- Auditing accounts -- Chief Quartermaster and Commissary of the Army of southwest Missouri -- preparing for the Pea Ridge campaign -- a difference with General Curtis -- ordered to the front -- appointed a Colonel.
Some days after I had reached the headquarters of my regiment near St. Louis, General Halleck sent for me, and when I reported he informed me that there existed a great deal of confusion regarding the accounts of some of the disbursing officers in his department, whose management of its' fiscal affairs under his predecessor, General John C. Fremont, had been very loose; and as the chaotic condition of things could be relieved only by auditing these accounts, he therefore had determined to create a board of officers for the purpose, and intended to make me president of it. The various transactions in question covered a wide field, for the department embraced the States of Missouri, Iowa, Minnesota, Illinois, Arkansas, and all of Kentucky west of the Cumberland River. The duty was not distasteful, and I felt that I was qualified to undertake it, for the accounts to be audited belonged exclusively to the Quartermaster and Subsistence departments, and by recent experience I had become familiar with the class of papers that pertained to those branches of the army. Indeed, it was my familiarity with such transactions, returns, &c., that probably caused my selection as president of the board. I entered upon the work forthwith, and continued at it until the 26th of December, 1861. At that date I was relieved from the auditing board and assigned to duty as Chief Commissary of the Army of Southwest Missouri, commanded by General Samuel R. Curtis. This army was then organizing at Rolla, Missouri, for the Pea Ridge campaign, its strength throughout the campaign being in the aggregate about fifteen thousand men.  As soon as I received information of my selection for this position, I went to General Halleck and requested him to assign me as Chief Quartermaster also. He was reluctant to do so, saying that I could not perform both duties, but I soon convinced him that I could do both better than the one, for I reminded him that as Chief Quartermaster I should control the transportation, and thus obviate all possible chances of discord between the two staff departments; a condition which I deemed essential to success, especially as it was intended that Curtis's army should mainly subsist on the country. This argument impressed Halleck, and becoming convinced, he promptly issued the order making me Chief Quartermaster and Chief Commissary of Subsistence of the Army of Southwest Missouri, and I started for Rolla to enter upon the work assigned me. Having reported to General Curtis, I quickly learned that his system of supply was very defective, and the transportation without proper organization, some of the regiments having forty to fifty wagon each, and others only three or four. I labored day and night to remedy these and other defects, and with the help of Captain Michael P. Small, of the Subsistence Department, who was an invaluable assistant, soon brought things into shape, putting the transportation in good working order, giving each regiment its proper quota of wagons, and turning the surplus into the general supply trains of the army. In accomplishing this I was several times on the verge of personal conflict with irate regimental commanders, but Colonel G. M. Dodge so greatly sustained me with General Curtis by strong moral support, and by such efficient details from his regiment — the Fourth Iowa Volunteer Infantry--that I still bear him and it great affection and lasting gratitude. On January 26, 1862, General Curtis's army began its march from Rolla to Springfield, Missouri, by way of Lebanon. The roads were deep with mud, and so badly cut up that the supply trains in moving labored under the most serious difficulties, and were greatly embarrassed by swollen streams. Under these circumstances many delays occurred, and when we arrived at Lebanon nearly all the supplies with which we had started had been consumed, and the work of feeding the troops off the country had to begin at that point. To get flour, wheat had to be taken from the stacks, threshed, and sent to the mills to be ground. Wheat being scarce in this region, corn as a substitute had to be converted into meal by the same laborious process. In addition, beef cattle had to be secured for the meat ration. By hard work we soon accumulated a sufficient quantity of flour and corn meal to justify the resumption of our march on Springfield, at or near which point the enemy was believed to be awaiting us, and  the order was given to move forward, the commanding general cautioning me, in the event of disaster, to let no salt fall into General Price's hands. General Curtis made a hobby of this matter of salt, believing the enemy was sadly in need of that article, and he impressed me deeply with his conviction that our cause would be seriously injured by a loss which would inure so greatly and peculiarly to the enemy's benefit; but we afterward discovered, when Price abandoned his position, that about all he left behind was salt. When we were within about eight miles of Springfield, General Curtis decided to put his troops in line of battle for the advance on the town, and directed me to stretch out my supply trains in a long line of battle, so that in falling back, in case the troops were repulsed, he could rally the men on the wagons. I did not like the tactics, but of course obeyed the order. The line moved on Springfield, and took the town without resistance, the enemy having fled southward, in the direction of Pea Ridge, the preceding day. Of course our success relieved my anxiety about the wagons; but fancy has often pictured since, the stampede of six mule teams that, had we met with any reverse, would have taken place over the prairies of southwest Missouri. The army set out in pursuit of Price, but I was left at Springfield to gather supplies from the surrounding country, by the same means that had been used at Lebanon, and send them forward. To succeed in this useful and necessary duty required much hard work. To procure the grain and to run the mills in the country, replacing the machinery where parts had been carried away, or changing the principle and running the mills on some different plan when necessary, and finally forward the product to the army, made a task that taxed the energy of all engaged in it. Yet, having at command a very skillful corps of millwrights, machinists, and millers, detailed principally from the Fourth Iowa and Thirty-sixth Illinois volunteer regiments, we soon got matters in shape, and were able to send such large quantities of flour and meal to the front, that only the bacon and small parts of the ration had to be brought forward from our depot at Rolla. When things were well systematized, I went forward myself to expedite the delivery of supplies, and joined the army at Cross Hollows, just south of Pea Ridge. Finding everything working well at Cross Hollows, I returned to Springfield in a few days to continue the labor of collecting supplies. On my way back I put the mills at Cassville in good order to grind the grain in that vicinity, and perfected there a plan for the general supply from the neighboring district of both the men and animals of the army, so that there should be no chance of a failure of the campaign from  bad roads or disaster to my trains. Springfield thus became the centre of the entire supply section. Just after my return to Springfield the battle of Pea Ridge was fought. The success of the Union troops in this battle was considerable, and while not of sufficient magnitude to affect the general cause materially, it was decisive as to that particular campaign, and resulted in driving all organized Confederate forces out of the State of Missouri. After Pea Ridge was won, certain efforts were made to deprive Curtis of the credit due him for the victory; but, no matter what merit belonged to individual commanders, I was always convinced that Curtis was deserving of the highest commendation, not only for the skill displayed on the field, but for a zeal and daring in campaign which was not often exhibited at that early period of the war. Especially should this credit be awarded him, when we consider the difficulties under which he labored, how he was hampered in having to depend on a sparsely settled country for the subsistence of his troops. In the reports of the battle that came to Springfield, much glory was claimed for some other general officers, but as I had control of the telegraph line from Springfield east, I detained all despatches until General Curtis had sent in his official report. He thus had the opportunity of communicating with his superior in advance of some of his vain subordinates, who would have laid claim to the credit of the battle had I not thwarted them by this summary means. Not long afterward came the culmination of a little difference that had arisen between General Curtis and me, brought about, I have since sometimes thought, by an assistant quartermaster from Iowa, whom I had on duty with me at Springfield. He coveted my place, and finally succeeded in getting it. He had been an unsuccessful banker in Iowa, and early in the war obtained an appointment as assistant quartermaster of volunteers with the rank of captain. As chief quartermaster of the army in Missouri, there would be opportunities for the recuperation of his fortunes which would not offer to one in a subordinate place; so to gain this position he doubtless intrigued for it while under my eye, and Curtis was induced to give it to him as soon as I was relieved. His career as my successor, as well as in other capacities in which he was permitted to act during the war, was to say the least not savory. The war over he turned up in Chicago as president of a bank, which he wrecked; and he finally landed in the penitentiary for stealing a large sum of money from the United States Treasury at Washington while employed there as a clerk. The chances that this man's rascality would be discovered were much less when chief of the departments of transportation and supply of an army than they afterward proved to be in the Treasury. I had in my possession at all times large sums of money for the needs  of the army, and among other purposes for which these funds were to be disbursed was the purchase of horses and mules. Certain officers and men more devoted to gain than to the performance of duty (a few such are always to be found in armies) quickly learned this, and determined to profit by it. Consequently they began a regular system of stealing horses from the people of the country and proffering them to me for purchase. It took but a little time to discover this roguery, and when I became satisfied of their knavery I brought it to a sudden close by seizing the horses as captured property, branding them U. S., and refusing to pay for them. General Curtis, misled by the misrepresentations that had been made, and without fully knowing the circumstances, or realizing to what a base and demoralizing state of things this course was inevitably tending, practically ordered me to make the payments, and I refused. The immediate result of this disobedience was a courtmartial to try me; and knowing that my usefulness in that army was gone, no matter what the outcome of the trial might be, I asked General Halleck to relieve me from duty with General Curtis and order me to St. Louis. This was promptly done, and as my connection with the Army of Southwest Missouri was thus severed before the court could be convened, my case never came to trial. The man referred to as being the cause of this condition of affairs was appointed by General Curtis to succeed me. I turned over to the former all the funds and property for which I was responsible, also the branded horses and mules stolen from the people of the country, requiring receipts for everything. I heard afterward that some of the blooded stock of southwest Missouri made its way to Iowa in an unaccountable manner, but whether the administration of my successor was responsible for it or not I am unable to say. On my arrival at St. Louis I felt somewhat forlorn and disheartened at the turn affairs had taken. I did not know where I should be assigned, nor what I should be required to do, but these uncertainties were dispelled in a few days by General Halleck, who, being much pressed by the Governors of some of the Western States to disburse money in their sections, sent me out into the Northwest with a sort of roving commission to purchase horses for the use of the army. I went to Madison and Racine, Wis., at which places I bought two hundred horses, which were shipped to St. Louis. At Chicago I bought two hundred more, and as the prices paid at the latter point showed that Illinois was the cheapest market — it at that time producing a surplus over home demands — I determined to make Chicago the centre of my operations. While occupied in this way at Chicago the battle of Shiloh took place, and the desire for active service with troops became uppermost in my thoughts, so I returned to St. Louis to see if I could not get into  the field. General Halleck having gone down to the Shiloh battle-field, I reported to his Assistant Adjutant-General, Colonel John C. Kelton, and told him of my anxiety to take a hand in active field-service, adding that I did not wish to join my regiment, which was still organizing and recruiting at Jefferson Barracks, for I felt confident I could be more useful elsewhere. Kelton knew that the purchasing duty was but temporary, and that on its completion, probably at no distant date, I should have to join my company at the barracks; so, realizing the inactivity to which that situation of affairs would subject me, he decided to assume the responsibility of sending me to report to General Halleck at Shiloh, and gave me an order to that effect. This I consider the turning-point in my military career, and shall always feel grateful to Colonel Kelton for his kindly act which so greatly influenced my future. My desire to join the army at Shiloh had now taken possession of me, and I was bent on getting there by the first means available. Learning that a hospital-boat under charge of Dr. Hough was preparing to start for Pittsburg Landing, I obtained the Doctor's consent to take passage on it, and on the evening of April 15 I left St. Louis for the scene of military operations in northeastern Mississippi. At Pittsburg Landing I reported to General Halleck, who, after some slight delay, assigned me to duty as an assistant to Colonel George Thom, of the topographical engineers. Colonel Thom put me at the work of getting the trains up from the landing, which involved the repair of roads for that purpose by corduroying the marshy places. This was rough, hard work, without much chance of reward, but it was near the field of active operations, and I determined to do the best I could at it till opportunity for something better might arise. General Halleck did not know much about taking care of himself in the field. His camp arrangements were wholly inadequate, and in consequence he and all the officers about him were subjected to much unnecessary discomfort and annoyance. Some one suggested to him to appoint me quartermaster for his headquarters, with a view to systematizing the establishment and remedying the defects complained of, and I was consequently assigned to this duty. Shortly after this assignment I had the satisfaction of knowing that General Halleck was delighted with the improvements made at headquarters, both in camp outfit and transportation, and in administration generally. My popularity grew as the improvements increased, but one trifling incident came near marring it. There was some hitch about getting fresh beef for General Halleck's mess, and as by this time everybody had come to look to me for anything and everything in the way of comfort, Colonel Joe McKibben brought an order from the General for me to get fresh beef for the headquarters  mess. I was not caterer for this mess, nor did I belong to it even, so I refused point-blank. McKibben, disliking to report my disobedience, undertook persuasion, and brought Colonel Thom to see me to aid in his negotiations, but I would not give in, so McKibben in the kindness of his heart rode several miles in order to procure the beef himself, and thus save me from the dire results which he thought would follow should Halleck get wind of such downright insubordination. The next day I was made Commissary of Subsistence for the headquarters in addition to my other duties, and as this brought me into the line of fresh beef, General Halleck had no cause thereafter to complain of a scarcity of that article in his mess. My stay at General Halleck's headquarters was exceedingly agreeable, and my personal intercourse with officers on duty there was not only pleasant and instructive, but offered opportunities for improvement and advancement for which hardly any other post could have afforded like chances. My special duties did not occupy all my time, and whenever possible I used to go over to General Sherman's division, which held the extreme right of our line in the advance on Corinth, to witness the little engagements occurring there continuously during the slow progress which the army was then making, the enemy being forced back but a short distance each day. I knew General Sherman very well. We came from near the same section of country in Ohio, and his wife and her family, had known me from childhood. I was always kindly received by the General, and one day he asked me if I would be willing to accept the colonelcy of a certain Ohio regiment if he secured the appointment. I gladly told him yes, if General Halleck would let me go; but I was doomed to disappointment, for in about a week or so afterward General Sherman informed me that the Governor of Ohio would not consent, having already decided to appoint some one else. A little later Governor Blair, of Michigan, who was with the army temporarily in the interest of the troops from his State, and who just at this time was looking around for a colonel for the Second Michigan Cavalry, and very anxious to get a regular officer, fixed upon me as the man. The regiment was then somewhat run down by losses from sickness, and considerably split into factions growing out of jealousies engendered by local differences previous to organization, and the Governor desired to bridge over all these troubles by giving the regiment a commander who knew nothing about them. I presume that some one said to the Governor about this time, “Why don't you get Sheridan?” This, however, is only conjecture. I really do not know how my name was proposed to him, but I have often been told since that General Gordon Granger, whom I knew slightly then, and who had been the  former colonel of the regiment, first suggested the appointment. At all events, on the morning of May 27, 1862, Captain Russell A. Algerrecently Governor of Michigan-accompanied by the quartermaster of the regiment, Lieutenant Frank Walbridge, arrived at General Halleck's headquarters and delivered to me this telegram:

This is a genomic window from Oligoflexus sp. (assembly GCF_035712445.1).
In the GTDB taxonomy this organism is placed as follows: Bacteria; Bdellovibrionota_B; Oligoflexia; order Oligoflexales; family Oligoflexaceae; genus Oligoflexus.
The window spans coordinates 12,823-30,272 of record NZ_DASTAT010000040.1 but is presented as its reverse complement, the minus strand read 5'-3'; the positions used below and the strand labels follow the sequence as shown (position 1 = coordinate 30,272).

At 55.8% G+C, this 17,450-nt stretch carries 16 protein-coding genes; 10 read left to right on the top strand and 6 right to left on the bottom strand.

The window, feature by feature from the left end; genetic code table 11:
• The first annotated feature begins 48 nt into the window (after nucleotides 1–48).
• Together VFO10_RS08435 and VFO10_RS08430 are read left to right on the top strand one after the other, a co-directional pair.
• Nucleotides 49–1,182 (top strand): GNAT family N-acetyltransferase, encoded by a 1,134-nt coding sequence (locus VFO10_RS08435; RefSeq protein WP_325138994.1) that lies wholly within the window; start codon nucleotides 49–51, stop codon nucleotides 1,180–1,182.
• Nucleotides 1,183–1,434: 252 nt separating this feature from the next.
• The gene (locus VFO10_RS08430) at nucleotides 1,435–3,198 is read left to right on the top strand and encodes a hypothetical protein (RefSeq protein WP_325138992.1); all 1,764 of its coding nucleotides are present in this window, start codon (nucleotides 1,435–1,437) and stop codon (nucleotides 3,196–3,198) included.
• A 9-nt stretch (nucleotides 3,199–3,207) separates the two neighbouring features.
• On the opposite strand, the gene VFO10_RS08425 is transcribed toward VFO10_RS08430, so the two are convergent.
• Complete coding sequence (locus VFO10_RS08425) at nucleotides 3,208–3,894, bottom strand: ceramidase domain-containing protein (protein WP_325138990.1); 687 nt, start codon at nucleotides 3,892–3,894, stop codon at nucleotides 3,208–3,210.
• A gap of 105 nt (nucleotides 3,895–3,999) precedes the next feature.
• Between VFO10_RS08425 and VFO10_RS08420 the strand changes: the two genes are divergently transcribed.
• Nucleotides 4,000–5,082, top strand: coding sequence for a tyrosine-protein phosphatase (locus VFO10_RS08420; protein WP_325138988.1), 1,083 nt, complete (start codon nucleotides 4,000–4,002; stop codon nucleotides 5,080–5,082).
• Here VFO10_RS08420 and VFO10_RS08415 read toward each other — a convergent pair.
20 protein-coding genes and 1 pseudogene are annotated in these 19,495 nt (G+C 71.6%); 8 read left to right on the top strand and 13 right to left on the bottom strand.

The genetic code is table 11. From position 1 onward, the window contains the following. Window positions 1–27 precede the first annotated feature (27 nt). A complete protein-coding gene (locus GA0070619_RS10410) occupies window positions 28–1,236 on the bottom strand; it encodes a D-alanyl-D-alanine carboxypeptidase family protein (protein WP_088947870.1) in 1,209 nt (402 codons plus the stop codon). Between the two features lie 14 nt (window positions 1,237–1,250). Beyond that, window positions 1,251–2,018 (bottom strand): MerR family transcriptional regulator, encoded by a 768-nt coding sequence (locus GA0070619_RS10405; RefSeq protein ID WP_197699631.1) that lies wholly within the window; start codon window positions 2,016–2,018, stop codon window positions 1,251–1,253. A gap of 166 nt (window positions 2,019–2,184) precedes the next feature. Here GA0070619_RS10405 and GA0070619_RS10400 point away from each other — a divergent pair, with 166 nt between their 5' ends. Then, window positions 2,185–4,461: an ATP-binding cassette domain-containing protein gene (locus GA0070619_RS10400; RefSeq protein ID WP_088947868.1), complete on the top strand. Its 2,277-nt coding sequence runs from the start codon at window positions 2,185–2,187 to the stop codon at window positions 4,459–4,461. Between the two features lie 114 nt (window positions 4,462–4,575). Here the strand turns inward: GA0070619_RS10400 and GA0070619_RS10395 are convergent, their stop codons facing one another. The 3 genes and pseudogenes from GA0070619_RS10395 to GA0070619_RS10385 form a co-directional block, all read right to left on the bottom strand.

I took the order to General Halleck, and said that I would like to accept, but he was not willing I should do so until the consent of the War Department could be obtained. I returned to my tent much disappointed, for in those days, for some unaccountable reason, the War Department did not favor the appointment of regular officers to volunteer regiments, and I feared a disapproval at Washington. After a further consultation with Captain Alger and Lieutenant Walbridge, I determined to go to the General again and further present the case. Enlarging on my desire for active service with troops, and urging the utter lack of such opportunity where I was, I pleaded my cause until General Halleck finally resolved to take the responsibility of letting me go without consulting the War Department. When I had thanked him for the kindness, he said that inasmuch as I was to leave him, he would inform me that the regiment to which I had just been appointed was ordered out as part of a column directed to make a raid to the south of the enemy, then occupying Corinth, and that if I could turn over my property, it would probably be well for me to join my command immediately, so that I could go with the expedition. I returned to my tent, where Alger and Walbridge were still waiting, and told them of the success of my interview, at the same time notifying them that I would join the regiment in season to accompany the expedition of which Halleck had spoken. In the course of the afternoon I turned over all my property to my successor, and about 8 o'clock that evening made my appearance at the camp of the Second Michigan Cavalry, near Farmington, Mississippi. The regiment was in a hubbub of excitement making preparations for the raid, and I had barely time to meet the officers of my command,  and no opportunity at all to see the men, when the trumpet sounded to horse. Dressed in a coat and trousers of a captain of infantry, but recast as a colonel of cavalry by a pair of well-worn eagles that General Granger had kindly given me, I hurriedly placed on my saddle a haversack, containing some coffee, sugar, bacon, and hard bread, which had been prepared, and mounting my horse, I reported my regiment to the brigade commander as ready for duty.